TALLAHASSEE, Fla. (NSF) - Gov. Ron DeSantis appeared in South Florida this week to tout efforts to rid the Everglades of damaging pythons.
But hundreds of miles away, the state is locked in a legal battle about another type of snake: anacondas.
Owners and dealers of anacondas asked a Leon County circuit judge last week to issue a preliminary injunction against a new state rule that largely bans anacondas in Florida. The state targeted anacondas, which are native to South America, as part of a move to control invasive species that can harm habitats in Florida.
But the owners and dealers, in a lawsuit filed in June and in last week’s preliminary-injunction request, contend that the Florida Fish and Wildlife Conservation Commission did not follow the proper process in approving the rule. Also, they contend that the rule would destroy their “livelihoods, investments, conservation and educational efforts.”
“Plaintiffs, as snake owners, breeders, traders, conservators and business owners, have submitted affidavits describing the significant economic and personal impact the rule’s arbitrary prohibition on reptile species (the anacondas) will have on them and their businesses including, perhaps most gravely and irreversible, the likely imminent euthanization or otherwise divesting themselves of animals they have spent decades selectively breeding and maintaining, a wasteful and senseless loss,” the preliminary-injunction motion said.
An attorney for the Fish and Wildlife Conservation Commission filed an 11-page document Wednesday disputing the plaintiffs’ legal positions. The document did not provide detailed arguments, but the commission said this spring that the rule is needed to prevent a repeat of problems caused by pythons.
“Our native fish and wildlife are facing a serious threat posed by various invasive species found throughout the state,” Kipp Frohlich, director of the commission’s Division of Habitat and Species Conservation, said in a prepared statement as the rule was poised to take effect May 2. “This new rule will help prevent those species on the prohibited list from becoming the next Burmese python.”
Owners and dealers from across the state originally filed a challenge in late May in the Florida Division of Administrative Hearings. They later dismissed that case and filed the lawsuit in circuit court.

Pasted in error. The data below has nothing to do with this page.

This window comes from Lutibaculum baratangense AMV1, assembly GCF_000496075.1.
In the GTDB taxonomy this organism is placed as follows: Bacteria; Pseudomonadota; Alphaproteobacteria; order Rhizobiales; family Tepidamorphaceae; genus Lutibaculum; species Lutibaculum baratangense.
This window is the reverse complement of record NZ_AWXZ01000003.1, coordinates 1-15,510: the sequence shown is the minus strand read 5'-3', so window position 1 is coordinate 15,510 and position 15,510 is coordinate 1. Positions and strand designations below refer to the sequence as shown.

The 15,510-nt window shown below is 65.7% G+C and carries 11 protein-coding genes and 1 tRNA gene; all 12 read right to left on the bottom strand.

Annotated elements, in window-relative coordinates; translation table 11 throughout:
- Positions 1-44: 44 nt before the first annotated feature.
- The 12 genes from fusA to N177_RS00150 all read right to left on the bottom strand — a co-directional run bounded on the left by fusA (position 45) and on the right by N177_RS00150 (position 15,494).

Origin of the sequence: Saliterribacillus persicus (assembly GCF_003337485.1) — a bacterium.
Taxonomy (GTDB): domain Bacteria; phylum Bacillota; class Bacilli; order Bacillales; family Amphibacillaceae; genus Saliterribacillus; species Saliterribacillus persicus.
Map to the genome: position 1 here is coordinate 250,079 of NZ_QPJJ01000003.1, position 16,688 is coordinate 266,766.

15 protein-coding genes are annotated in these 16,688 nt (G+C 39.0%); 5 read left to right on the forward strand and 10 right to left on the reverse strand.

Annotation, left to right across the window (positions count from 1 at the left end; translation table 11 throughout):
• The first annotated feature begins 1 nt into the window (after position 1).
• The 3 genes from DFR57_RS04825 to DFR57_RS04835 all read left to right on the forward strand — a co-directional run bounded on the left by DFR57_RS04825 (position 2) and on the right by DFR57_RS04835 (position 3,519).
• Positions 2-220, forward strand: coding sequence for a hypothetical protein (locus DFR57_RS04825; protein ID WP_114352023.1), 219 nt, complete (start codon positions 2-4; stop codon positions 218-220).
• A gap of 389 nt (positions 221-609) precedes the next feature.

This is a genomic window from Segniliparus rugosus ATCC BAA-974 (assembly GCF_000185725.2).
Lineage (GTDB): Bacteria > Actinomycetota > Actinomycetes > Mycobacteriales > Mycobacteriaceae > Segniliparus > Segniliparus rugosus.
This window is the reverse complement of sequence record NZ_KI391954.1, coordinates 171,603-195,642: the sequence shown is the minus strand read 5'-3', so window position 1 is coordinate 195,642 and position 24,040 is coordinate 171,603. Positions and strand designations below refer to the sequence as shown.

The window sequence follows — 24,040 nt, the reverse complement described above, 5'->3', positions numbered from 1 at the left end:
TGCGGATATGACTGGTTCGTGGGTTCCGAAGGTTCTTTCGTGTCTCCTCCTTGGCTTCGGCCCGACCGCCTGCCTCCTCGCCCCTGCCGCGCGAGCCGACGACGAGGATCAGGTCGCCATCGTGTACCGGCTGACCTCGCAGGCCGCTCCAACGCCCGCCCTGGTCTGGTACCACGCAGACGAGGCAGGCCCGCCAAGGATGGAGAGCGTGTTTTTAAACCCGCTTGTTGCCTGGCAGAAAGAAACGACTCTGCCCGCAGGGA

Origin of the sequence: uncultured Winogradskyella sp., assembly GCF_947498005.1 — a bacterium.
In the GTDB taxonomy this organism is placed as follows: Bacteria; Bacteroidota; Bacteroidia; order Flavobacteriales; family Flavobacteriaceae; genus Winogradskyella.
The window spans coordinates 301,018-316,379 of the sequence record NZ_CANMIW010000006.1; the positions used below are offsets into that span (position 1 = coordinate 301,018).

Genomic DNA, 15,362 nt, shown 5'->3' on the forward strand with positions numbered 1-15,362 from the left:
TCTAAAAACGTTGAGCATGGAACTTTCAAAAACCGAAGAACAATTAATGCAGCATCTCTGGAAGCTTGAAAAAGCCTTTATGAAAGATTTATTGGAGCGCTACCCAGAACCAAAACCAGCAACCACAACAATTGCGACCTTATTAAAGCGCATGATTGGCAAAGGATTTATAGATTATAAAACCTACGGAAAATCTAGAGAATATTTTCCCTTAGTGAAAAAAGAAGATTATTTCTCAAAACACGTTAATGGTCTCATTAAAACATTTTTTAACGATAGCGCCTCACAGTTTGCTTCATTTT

The rule added a series of animals --- ranging from anacondas to meerkats and flying foxes --- to a list of “prohibited non-native species” that cannot be sold or bought in the state.
The rule generally allows the prohibited species to be kept only for research or exhibition purposes, though it includes an exception for people who had the animals as pets before the change took effect. Those people could obtain permits to keep possession until the animals die.
The lawsuit raises a series of legal issues, including allegations that the commission did not properly compile what is known as a “Statement of Estimated Regulatory Costs” that would show the financial impact of the rule on small businesses.
The rule affects possession and sale of three types of anacondas: the yellow anaconda, the Beni anaconda and DeSchauensee’s anaconda, according to the commission. A 2010 state law targeted the possession and sale of green anaconda and pythons.
State leaders in recent years have particularly focused on reducing the number of pythons in the Everglades, a problem rooted in people releasing the snakes into the wild. During his appearance Wednesday in Broward County, DeSantis announced expanded python-eradication efforts, including allowing additional hunting of the snakes.
“We’re putting a lot of money into restoring the Everglades,” DeSantis said. “We want to make sure that ecosystem is strong.”